Linked by fran on Tue 1st Feb 2011 23:04 UTC
Internet & Networking There is a falling out between governments & ISPs on the one hand and consumer groups and companies like YouTube and Netflix on the other. Lately more punitive measures affecting these companies and consumers have emerged that include increased throttling, greater per-usage billing and lower internet caps. The internet as whole is struggling to find a self-sustaining business model that supports the rising speed and bandwidth requirements of consumers and online media purveyors. The conflict boils down to who should pay and to what degree they should pay.
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Elasticity of Demand
by alcibiades on Wed 2nd Feb 2011 08:40 UTC
Member since:

When the incremental cost of obtaining a good which has utility is zero, demand is unbounded.

Because incremental bandwidth use is free to the user, the user has no incentive to limit use of it in any way. The business model of the providers of services over these incrementally free links will be to buy connectivity as cheaply as possible, and monetize the services they provide, relying on the fact that for the end user, the bandwidth is free. Monetization may come in the form of advertising, or in the exploitation of personal information supplied by service users.

Because generally people perceive high bandwidth services as being more valuable than low, there is a tendency of the net to migrate to them over time. We have increasingly graphic rich services now, even when the additional graphics and bandwidth adds little to the value, because every little helps, and it costs nothing to add it.

The exact same thing would happen if eating at restaurants was as often as you wanted and whatever you wanted for a flat rate monthly fee, and restaurant owners paid a flat rate for all they could pick up at supermarkets. In no time at all you would have everyone flocking to restaurants. All kinds of events would take place there, and people would be talking about the restaurant generation. A small number of people would eat nowhere else, and would hold large noisy parties every day of the week.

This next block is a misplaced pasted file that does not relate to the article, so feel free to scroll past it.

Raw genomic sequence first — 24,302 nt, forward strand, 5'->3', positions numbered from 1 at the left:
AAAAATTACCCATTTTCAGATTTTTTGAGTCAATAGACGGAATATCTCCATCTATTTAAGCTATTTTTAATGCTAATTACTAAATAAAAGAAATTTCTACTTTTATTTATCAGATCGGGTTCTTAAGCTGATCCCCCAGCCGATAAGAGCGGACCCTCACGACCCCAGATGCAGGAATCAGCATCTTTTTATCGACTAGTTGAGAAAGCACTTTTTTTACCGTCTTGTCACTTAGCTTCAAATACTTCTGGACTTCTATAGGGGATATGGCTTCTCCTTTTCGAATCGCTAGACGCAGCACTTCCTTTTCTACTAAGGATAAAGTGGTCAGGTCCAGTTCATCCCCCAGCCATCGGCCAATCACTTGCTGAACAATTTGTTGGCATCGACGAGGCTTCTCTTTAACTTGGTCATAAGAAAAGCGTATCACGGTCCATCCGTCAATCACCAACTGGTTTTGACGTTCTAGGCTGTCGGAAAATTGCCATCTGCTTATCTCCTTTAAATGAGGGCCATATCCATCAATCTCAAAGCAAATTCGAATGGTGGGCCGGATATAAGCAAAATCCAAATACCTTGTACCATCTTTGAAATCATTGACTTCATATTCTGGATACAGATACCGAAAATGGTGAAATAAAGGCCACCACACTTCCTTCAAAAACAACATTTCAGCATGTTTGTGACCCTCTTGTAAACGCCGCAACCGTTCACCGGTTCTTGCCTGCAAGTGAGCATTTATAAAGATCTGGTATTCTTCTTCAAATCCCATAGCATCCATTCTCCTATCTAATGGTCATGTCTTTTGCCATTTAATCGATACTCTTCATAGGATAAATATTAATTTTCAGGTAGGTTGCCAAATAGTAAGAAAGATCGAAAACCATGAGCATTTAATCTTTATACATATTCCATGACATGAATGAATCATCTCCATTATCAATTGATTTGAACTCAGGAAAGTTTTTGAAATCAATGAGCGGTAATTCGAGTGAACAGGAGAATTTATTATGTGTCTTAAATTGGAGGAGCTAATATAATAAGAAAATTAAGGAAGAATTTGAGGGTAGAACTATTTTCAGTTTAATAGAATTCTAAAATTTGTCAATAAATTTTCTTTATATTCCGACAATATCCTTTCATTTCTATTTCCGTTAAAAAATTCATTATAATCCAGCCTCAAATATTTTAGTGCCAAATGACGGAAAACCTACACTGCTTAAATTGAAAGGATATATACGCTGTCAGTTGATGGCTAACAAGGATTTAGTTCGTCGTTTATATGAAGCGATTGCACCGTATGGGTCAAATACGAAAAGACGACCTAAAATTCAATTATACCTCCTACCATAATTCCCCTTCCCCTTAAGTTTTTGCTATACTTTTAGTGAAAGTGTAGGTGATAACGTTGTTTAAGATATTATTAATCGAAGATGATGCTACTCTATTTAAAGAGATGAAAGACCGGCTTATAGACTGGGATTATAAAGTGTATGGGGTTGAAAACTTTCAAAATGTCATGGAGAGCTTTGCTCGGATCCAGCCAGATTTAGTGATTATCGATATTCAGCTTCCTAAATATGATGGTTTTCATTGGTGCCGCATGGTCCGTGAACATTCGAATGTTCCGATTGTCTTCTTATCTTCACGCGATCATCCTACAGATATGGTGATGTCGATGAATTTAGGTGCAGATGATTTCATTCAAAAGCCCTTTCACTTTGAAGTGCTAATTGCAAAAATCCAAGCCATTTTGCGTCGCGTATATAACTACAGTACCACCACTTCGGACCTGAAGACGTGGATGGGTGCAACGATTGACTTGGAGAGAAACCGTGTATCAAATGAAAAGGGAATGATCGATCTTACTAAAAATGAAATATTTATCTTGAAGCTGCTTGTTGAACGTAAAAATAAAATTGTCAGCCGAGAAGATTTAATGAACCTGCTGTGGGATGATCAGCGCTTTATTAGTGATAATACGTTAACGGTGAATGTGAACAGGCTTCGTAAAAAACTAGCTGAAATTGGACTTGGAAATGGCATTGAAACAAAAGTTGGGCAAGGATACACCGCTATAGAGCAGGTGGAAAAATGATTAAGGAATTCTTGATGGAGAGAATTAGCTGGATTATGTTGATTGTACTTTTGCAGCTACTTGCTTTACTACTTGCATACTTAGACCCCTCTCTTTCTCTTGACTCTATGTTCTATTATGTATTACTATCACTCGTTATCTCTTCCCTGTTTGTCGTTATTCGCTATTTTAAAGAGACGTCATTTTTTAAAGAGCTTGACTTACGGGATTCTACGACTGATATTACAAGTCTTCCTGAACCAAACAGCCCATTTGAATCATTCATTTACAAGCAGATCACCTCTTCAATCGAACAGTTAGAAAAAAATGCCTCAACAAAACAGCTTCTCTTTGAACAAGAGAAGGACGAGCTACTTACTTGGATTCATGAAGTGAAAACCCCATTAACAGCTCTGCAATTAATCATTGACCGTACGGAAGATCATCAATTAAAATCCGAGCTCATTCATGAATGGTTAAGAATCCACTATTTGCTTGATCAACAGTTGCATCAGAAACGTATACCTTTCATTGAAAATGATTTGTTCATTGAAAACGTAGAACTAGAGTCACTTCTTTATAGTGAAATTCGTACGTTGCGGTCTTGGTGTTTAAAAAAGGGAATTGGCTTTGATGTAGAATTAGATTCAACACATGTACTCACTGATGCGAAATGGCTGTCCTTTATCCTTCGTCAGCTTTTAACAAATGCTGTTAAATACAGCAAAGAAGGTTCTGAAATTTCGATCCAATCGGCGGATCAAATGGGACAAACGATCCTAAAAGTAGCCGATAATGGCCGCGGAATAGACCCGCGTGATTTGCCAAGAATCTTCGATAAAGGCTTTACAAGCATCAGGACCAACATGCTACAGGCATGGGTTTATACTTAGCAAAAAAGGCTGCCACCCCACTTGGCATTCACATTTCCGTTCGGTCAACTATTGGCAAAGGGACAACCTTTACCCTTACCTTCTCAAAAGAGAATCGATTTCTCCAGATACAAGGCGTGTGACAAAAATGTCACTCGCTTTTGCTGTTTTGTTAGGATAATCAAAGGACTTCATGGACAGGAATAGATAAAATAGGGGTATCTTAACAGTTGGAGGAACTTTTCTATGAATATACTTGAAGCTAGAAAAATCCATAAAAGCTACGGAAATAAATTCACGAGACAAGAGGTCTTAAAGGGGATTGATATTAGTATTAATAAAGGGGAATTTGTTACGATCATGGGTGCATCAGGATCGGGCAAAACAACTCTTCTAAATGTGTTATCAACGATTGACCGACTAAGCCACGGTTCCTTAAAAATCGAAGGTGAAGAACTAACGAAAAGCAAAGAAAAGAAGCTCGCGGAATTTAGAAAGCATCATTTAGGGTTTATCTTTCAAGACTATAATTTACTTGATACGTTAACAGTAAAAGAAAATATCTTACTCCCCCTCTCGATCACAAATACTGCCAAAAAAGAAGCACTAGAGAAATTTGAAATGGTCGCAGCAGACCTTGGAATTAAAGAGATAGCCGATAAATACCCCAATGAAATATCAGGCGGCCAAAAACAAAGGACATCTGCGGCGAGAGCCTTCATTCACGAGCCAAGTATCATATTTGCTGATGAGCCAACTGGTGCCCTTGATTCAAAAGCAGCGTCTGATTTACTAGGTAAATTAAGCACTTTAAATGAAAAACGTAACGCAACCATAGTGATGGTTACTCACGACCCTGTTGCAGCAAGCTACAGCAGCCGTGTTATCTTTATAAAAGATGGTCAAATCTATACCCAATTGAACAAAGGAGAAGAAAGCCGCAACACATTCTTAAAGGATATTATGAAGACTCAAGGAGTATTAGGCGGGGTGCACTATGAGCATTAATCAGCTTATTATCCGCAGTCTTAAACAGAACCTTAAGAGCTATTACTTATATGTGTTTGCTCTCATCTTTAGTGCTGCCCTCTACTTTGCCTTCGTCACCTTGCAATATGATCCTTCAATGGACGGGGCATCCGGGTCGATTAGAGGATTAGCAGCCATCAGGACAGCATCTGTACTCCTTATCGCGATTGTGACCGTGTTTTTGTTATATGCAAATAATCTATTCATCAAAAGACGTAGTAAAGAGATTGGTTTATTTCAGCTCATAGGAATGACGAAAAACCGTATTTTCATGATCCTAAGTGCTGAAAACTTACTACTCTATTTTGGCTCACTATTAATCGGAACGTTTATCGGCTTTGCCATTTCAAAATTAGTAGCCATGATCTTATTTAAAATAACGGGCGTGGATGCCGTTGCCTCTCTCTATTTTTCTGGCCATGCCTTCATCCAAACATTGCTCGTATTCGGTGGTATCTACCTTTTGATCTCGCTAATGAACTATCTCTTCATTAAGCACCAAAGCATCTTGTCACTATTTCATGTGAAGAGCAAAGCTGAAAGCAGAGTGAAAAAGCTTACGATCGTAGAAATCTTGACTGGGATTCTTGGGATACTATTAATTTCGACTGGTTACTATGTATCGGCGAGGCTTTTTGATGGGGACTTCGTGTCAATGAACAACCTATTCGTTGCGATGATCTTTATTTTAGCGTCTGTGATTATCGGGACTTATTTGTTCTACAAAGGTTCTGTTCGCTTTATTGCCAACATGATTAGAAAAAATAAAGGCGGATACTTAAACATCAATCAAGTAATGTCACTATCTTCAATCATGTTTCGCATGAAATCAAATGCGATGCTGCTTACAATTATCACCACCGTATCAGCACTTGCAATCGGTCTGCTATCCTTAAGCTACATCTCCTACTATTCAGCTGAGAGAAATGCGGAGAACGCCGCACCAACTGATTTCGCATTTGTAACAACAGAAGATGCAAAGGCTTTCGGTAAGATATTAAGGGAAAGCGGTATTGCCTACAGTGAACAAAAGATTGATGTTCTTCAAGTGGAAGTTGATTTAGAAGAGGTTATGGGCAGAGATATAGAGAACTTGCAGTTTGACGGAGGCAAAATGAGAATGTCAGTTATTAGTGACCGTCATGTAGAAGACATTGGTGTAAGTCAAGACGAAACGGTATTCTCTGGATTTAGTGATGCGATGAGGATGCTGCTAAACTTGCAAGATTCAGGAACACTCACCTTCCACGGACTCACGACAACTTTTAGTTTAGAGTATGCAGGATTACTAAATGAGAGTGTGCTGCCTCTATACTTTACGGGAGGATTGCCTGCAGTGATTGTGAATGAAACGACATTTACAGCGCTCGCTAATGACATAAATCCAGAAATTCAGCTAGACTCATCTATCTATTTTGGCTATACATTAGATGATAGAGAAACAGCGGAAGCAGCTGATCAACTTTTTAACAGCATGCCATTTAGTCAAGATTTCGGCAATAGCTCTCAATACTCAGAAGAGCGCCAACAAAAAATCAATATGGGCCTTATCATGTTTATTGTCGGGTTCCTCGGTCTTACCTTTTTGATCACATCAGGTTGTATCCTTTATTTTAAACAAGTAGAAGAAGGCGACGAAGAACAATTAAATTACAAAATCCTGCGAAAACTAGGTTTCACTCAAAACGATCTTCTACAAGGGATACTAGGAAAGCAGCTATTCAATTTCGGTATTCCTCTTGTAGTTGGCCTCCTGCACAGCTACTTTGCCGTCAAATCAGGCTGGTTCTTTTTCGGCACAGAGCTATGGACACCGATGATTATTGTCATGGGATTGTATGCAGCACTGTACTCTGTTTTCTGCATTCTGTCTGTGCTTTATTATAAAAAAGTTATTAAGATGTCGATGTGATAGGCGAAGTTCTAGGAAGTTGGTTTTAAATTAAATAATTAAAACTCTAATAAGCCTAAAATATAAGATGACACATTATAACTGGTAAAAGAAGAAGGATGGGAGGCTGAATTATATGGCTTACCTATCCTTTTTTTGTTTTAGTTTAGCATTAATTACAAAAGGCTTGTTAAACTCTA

However, in the end, the supermarkets would have to start charging by what the restaurants bought, the food producers would charge the supermarkets that way.

And the 'restaurant generation' would be furious that their fun actually had to be paid for.

More like the Prozac Generation. Basic ignorance of markets and economics.

Reply Score: 2

RE: Elasticity of Demand
by Yamin on Wed 2nd Feb 2011 14:38 in reply to "Elasticity of Demand"
Yamin Member since:

except... in the case of the internet, it is actually possible to fully control usage.

The classic case is that of a road. Suppose we have a free road... then naturally you get lots of users... and eventually congestion and traffic. So we end up with people trying to impose costs like tolls, congestion charges...

The internet seems like that, but it's not.
You have the enviable position of being able to fully control the traffic.
You can slow down heavy users.
You can create lots of virtual lanes of traffic (maybe a gold tier that gets throttled less than the silver tier)...

With respect to the internet, it makes much more sense to throttle usage than have tolls, congestion charges, usage fees....

Reply Parent Score: 2